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October 22, 2002

Cochlear fingers FDA for deft deaf ear

From: The Australian, Australia
Oct. 22, 2002

By David King

BIONIC-ear maker Cochlear has accused the US Food and Drug Administration of protecting American interests with its claims of a link between inner-ear implants and an increased risk of meningitis.

Cochlear's departing chairman David Penington yesterday launched an unprecedented attack on the FDA, alleging it had acted in the interests of Cochlear's main US rival, Advanced Bionics Corporation.

"We are completely satisfied that there is no enhanced risk of meningitis from our own Cochlear implants," he told the company's annual meeting in Sydney.

"But that's not the way the matter has been handled by the FDA, looking after the interests of the American company ABC, which is the source of the problem."

Professor Penington said a number of cases of meningitis had been reported in recipients of a device made by ABC – which had since been taken off the market.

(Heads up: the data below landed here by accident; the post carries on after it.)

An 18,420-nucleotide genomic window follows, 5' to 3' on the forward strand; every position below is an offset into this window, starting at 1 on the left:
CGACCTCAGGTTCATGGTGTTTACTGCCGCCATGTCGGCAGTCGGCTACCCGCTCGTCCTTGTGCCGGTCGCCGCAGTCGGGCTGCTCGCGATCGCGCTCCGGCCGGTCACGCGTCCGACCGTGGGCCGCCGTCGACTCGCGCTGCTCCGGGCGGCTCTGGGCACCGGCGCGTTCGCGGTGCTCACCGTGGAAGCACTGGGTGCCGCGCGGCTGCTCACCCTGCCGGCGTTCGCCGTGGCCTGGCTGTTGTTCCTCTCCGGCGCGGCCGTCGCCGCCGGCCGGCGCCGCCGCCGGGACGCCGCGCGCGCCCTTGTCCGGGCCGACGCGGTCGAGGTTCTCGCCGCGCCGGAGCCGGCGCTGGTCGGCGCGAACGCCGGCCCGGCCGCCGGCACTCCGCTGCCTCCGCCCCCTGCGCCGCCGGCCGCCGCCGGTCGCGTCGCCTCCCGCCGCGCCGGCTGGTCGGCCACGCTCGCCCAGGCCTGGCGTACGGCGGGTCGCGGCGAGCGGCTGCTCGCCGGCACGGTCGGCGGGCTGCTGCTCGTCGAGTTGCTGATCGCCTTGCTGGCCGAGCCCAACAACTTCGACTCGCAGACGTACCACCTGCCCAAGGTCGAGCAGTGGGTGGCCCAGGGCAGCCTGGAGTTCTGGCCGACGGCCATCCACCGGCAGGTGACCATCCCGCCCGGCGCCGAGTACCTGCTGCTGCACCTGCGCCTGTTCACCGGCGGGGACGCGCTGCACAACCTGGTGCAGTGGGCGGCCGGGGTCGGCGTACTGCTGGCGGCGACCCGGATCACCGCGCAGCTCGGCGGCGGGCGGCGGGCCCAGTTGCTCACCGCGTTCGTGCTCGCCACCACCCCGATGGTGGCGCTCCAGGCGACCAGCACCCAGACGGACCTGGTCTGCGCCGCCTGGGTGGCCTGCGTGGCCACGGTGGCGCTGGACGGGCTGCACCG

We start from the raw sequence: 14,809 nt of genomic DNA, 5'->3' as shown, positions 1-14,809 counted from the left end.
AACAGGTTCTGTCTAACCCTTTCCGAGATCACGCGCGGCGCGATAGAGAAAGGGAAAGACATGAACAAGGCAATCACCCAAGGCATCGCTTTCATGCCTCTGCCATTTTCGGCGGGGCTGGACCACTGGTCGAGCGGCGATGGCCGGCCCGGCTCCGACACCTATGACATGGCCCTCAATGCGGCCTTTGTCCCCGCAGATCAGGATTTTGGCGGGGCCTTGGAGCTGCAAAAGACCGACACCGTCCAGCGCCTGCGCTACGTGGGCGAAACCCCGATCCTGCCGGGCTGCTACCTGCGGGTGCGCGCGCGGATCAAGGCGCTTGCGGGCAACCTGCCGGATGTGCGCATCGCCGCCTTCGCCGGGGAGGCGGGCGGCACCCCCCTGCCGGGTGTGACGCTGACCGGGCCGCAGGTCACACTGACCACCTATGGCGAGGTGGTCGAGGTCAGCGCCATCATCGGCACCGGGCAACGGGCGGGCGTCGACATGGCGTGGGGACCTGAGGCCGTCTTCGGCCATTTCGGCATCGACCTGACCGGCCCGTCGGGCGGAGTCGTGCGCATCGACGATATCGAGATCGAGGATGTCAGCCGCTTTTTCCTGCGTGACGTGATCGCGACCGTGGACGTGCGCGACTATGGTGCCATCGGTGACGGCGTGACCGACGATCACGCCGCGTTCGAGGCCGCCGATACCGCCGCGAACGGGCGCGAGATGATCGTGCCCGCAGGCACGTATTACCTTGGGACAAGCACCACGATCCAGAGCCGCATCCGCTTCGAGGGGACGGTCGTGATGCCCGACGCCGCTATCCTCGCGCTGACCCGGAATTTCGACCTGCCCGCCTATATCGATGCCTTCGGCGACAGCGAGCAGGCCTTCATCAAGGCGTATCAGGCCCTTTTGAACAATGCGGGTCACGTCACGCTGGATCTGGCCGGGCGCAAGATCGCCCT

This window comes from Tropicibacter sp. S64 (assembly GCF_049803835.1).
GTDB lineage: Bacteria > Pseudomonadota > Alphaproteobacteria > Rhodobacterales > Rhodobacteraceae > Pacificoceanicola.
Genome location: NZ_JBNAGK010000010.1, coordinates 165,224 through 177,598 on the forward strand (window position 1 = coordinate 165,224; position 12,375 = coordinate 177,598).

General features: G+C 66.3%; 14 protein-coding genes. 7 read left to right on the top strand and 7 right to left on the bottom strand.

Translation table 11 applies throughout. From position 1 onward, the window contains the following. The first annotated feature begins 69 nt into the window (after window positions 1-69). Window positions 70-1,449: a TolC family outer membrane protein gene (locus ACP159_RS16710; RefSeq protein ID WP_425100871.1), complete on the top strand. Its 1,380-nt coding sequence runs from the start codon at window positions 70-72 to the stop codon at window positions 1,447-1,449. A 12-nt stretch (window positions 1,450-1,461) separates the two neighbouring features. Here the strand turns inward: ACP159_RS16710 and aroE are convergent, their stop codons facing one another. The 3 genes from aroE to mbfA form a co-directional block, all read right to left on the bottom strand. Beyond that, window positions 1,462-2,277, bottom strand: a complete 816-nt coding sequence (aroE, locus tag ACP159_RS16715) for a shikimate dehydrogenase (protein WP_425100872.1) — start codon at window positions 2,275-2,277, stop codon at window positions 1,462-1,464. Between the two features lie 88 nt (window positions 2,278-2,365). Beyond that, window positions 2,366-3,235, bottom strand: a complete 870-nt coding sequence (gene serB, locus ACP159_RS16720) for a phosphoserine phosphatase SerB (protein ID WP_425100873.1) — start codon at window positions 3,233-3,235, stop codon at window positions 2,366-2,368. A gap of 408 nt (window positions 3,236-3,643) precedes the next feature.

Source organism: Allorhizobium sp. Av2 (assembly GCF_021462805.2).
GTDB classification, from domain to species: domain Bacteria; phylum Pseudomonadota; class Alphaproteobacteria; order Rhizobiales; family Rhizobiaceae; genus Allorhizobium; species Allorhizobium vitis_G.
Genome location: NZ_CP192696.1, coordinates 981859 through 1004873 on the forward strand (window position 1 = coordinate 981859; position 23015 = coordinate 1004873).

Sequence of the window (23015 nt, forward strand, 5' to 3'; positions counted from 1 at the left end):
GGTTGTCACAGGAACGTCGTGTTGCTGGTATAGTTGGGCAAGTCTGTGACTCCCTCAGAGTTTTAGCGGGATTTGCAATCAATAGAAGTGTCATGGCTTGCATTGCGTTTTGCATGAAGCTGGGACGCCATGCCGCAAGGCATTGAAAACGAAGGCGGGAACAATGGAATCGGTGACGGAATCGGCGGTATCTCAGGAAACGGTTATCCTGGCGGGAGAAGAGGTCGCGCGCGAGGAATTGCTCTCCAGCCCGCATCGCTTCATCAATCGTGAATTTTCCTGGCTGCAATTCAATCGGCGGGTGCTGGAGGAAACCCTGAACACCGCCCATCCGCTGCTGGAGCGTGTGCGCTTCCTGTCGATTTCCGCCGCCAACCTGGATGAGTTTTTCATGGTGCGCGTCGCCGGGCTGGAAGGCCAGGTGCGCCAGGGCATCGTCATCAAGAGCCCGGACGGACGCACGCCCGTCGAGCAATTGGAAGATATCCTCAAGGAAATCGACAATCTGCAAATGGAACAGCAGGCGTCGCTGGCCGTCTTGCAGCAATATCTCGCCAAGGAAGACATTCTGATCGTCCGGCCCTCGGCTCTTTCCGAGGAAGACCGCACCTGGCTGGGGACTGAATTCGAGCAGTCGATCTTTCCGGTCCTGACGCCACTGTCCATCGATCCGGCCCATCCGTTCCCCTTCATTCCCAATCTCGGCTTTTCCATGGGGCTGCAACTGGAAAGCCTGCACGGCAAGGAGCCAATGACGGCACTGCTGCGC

"There is certainly a perception in the community at large that this is a problem for the industry as a whole, which is what ABC wanted people to believe," he said.

Cochlear's share price jumped 13 per cent yesterday, after the company said it expected 40 per cent growth in the 2002-03 financial year.

"It's clear to us that we have gained significant market share," Professor Penington told reporters.

"We had previously around 65 per cent worldwide market share in financial year 2002, and we now believe we are now moving up towards 70 per cent."

Chief financial officer Neville Mitchell said Cochlear had a long-term growth trend of about 20 per cent.

"But this year, obviously because of events, we're seeing a movement slightly ahead of that," he said.

Chief executive Jack O'Mahony said the outlook for Cochlear remained strong, but the company would look to increase its market share.

"We're really interested in expanding the market," he said. "At this time, approximately 75,000 people would benefit from a Cochlear implant every year.

"The reality is that there are only going to be about 12,000 implants done."

Cochlear also announced that Tommie Bergman would take over from Professor Penington as chairman.

Professor Penington has chaired Cochlear since 1995 when it listed on the Australian stock exchange.

Cochlear shares closed up $3.99 higher, at $33.93.

© The Australian